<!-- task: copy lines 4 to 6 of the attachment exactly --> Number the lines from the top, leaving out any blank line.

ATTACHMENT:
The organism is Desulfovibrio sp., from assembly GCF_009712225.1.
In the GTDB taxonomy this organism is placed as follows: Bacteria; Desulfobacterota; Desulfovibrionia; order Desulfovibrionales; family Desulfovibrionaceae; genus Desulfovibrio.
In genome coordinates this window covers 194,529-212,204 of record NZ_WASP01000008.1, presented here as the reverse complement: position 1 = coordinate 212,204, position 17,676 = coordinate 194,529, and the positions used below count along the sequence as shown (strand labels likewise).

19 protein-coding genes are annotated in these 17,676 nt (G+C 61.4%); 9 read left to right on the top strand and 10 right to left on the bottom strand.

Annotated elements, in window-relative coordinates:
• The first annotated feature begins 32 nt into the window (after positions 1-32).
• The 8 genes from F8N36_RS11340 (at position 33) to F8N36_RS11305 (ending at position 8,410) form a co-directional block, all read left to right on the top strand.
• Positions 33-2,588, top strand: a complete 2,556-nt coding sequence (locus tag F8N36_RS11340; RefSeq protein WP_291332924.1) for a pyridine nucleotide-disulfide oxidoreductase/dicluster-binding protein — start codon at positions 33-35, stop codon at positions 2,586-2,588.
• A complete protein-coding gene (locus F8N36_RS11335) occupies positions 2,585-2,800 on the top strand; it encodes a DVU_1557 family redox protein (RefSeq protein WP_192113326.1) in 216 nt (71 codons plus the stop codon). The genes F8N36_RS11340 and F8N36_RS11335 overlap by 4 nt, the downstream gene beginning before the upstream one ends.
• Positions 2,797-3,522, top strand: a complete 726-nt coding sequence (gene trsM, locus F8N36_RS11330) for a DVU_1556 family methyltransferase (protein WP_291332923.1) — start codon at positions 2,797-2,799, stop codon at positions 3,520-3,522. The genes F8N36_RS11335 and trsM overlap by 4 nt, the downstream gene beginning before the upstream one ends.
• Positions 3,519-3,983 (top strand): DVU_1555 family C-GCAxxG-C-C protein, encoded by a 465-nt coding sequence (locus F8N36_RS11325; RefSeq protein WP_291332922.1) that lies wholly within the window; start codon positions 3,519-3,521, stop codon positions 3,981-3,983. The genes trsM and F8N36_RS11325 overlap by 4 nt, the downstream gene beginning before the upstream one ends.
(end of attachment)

19 protein-coding genes are annotated in these 17,676 nt (G+C 61.4%); 9 read left to right on the top strand and 10 right to left on the bottom strand.

Annotated elements, in window-relative coordinates:
• The first annotated feature begins 32 nt into the window (after positions 1-32).